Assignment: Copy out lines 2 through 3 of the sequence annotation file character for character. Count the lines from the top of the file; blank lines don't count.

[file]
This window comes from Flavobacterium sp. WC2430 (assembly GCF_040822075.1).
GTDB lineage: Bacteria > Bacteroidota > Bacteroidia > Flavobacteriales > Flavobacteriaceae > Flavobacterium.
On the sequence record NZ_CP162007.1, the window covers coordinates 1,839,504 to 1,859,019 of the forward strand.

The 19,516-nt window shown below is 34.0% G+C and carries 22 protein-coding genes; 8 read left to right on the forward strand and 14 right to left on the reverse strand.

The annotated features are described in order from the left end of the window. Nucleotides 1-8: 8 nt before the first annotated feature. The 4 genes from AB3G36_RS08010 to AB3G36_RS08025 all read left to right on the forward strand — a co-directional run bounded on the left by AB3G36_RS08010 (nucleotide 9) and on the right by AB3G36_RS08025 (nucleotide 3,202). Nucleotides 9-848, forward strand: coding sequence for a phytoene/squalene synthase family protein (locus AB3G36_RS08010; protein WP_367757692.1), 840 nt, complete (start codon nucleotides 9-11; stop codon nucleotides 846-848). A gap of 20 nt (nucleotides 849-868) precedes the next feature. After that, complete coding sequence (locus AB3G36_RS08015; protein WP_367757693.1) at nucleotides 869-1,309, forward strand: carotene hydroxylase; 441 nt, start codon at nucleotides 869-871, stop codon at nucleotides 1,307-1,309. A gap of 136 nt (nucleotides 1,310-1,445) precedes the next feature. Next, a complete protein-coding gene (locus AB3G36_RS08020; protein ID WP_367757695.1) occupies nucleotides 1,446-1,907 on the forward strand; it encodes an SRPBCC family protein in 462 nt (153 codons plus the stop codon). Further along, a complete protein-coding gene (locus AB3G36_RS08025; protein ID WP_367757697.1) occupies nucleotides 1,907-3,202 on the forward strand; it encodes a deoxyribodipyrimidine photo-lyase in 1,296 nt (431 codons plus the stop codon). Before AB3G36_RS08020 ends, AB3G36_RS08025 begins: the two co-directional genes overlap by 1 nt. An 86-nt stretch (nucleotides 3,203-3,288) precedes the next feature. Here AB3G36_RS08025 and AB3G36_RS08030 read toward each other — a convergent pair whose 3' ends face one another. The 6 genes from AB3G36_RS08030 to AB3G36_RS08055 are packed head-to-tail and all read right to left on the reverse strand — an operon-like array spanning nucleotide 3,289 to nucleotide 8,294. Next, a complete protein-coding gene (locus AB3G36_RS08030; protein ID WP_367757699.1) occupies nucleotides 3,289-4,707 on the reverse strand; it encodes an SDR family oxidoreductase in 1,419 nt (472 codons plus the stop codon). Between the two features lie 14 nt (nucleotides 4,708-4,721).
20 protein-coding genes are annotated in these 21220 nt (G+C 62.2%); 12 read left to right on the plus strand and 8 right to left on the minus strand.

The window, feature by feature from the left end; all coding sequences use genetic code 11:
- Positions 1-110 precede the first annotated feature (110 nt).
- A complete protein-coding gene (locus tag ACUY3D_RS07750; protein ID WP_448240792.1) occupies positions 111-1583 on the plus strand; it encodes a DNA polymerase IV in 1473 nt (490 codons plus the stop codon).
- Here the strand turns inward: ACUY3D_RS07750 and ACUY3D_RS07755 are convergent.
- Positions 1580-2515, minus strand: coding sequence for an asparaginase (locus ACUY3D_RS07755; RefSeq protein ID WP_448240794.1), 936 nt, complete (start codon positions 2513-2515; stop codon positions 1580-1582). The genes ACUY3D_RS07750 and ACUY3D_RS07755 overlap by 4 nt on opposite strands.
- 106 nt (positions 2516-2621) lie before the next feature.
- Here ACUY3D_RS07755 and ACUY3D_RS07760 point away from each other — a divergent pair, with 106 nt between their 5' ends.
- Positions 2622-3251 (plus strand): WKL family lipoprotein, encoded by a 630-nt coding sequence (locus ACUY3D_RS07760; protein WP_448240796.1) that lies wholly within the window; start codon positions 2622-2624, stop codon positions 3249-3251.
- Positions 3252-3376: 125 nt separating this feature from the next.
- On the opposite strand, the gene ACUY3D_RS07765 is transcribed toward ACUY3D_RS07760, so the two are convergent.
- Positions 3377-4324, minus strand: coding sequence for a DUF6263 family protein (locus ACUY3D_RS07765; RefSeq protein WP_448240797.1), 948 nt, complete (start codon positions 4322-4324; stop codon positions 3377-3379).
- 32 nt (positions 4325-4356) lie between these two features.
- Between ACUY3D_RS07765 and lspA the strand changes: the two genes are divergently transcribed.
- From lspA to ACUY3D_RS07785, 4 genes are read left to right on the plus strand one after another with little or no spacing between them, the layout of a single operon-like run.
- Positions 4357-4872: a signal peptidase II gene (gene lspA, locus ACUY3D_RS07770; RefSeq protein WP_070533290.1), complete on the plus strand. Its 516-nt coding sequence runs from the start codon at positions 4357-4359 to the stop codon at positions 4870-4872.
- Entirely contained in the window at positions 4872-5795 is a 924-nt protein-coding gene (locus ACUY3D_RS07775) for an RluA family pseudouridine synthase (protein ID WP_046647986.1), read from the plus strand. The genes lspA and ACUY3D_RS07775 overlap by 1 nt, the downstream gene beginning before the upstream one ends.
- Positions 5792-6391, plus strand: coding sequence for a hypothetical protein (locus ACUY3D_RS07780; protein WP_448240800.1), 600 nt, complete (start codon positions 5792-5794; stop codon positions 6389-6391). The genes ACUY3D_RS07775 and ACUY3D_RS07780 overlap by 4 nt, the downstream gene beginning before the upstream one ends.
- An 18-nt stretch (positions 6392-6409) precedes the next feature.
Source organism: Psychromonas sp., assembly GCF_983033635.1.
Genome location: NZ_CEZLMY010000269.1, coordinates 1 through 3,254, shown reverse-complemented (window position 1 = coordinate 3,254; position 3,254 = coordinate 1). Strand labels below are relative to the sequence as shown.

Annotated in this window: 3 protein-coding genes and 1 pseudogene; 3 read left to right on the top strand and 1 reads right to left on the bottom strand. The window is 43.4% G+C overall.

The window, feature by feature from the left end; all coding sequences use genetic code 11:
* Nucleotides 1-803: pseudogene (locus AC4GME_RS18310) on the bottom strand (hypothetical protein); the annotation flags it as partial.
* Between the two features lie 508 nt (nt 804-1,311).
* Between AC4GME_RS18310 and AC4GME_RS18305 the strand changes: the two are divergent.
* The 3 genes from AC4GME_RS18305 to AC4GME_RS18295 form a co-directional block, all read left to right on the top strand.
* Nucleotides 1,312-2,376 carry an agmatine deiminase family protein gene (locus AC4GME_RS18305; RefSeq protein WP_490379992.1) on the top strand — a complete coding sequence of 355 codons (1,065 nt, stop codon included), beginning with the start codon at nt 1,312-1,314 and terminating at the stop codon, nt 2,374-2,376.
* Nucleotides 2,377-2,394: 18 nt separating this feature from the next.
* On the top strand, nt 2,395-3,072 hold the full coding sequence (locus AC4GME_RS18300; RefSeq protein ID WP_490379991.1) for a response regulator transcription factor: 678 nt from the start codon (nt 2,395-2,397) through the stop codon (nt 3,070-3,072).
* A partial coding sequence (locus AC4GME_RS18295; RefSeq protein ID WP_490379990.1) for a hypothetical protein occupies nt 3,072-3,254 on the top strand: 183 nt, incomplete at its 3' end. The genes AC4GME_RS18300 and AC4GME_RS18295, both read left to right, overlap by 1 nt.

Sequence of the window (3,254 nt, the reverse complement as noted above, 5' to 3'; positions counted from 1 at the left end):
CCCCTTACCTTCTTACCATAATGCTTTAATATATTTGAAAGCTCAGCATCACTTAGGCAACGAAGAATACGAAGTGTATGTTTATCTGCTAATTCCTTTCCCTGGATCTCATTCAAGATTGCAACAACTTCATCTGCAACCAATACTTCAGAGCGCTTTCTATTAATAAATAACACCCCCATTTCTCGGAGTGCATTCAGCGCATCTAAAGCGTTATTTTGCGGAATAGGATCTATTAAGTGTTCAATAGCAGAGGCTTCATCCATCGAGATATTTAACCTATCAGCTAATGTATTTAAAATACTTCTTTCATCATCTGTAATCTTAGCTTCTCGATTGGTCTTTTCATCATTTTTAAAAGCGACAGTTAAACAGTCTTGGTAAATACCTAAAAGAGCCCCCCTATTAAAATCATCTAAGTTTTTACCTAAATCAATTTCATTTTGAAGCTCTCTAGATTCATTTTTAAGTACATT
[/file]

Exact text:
GTDB lineage: Bacteria > Bacteroidota > Bacteroidia > Flavobacteriales > Flavobacteriaceae > Flavobacterium.
On the sequence record NZ_CP162007.1, the window covers coordinates 1,839,504 to 1,859,019 of the forward strand.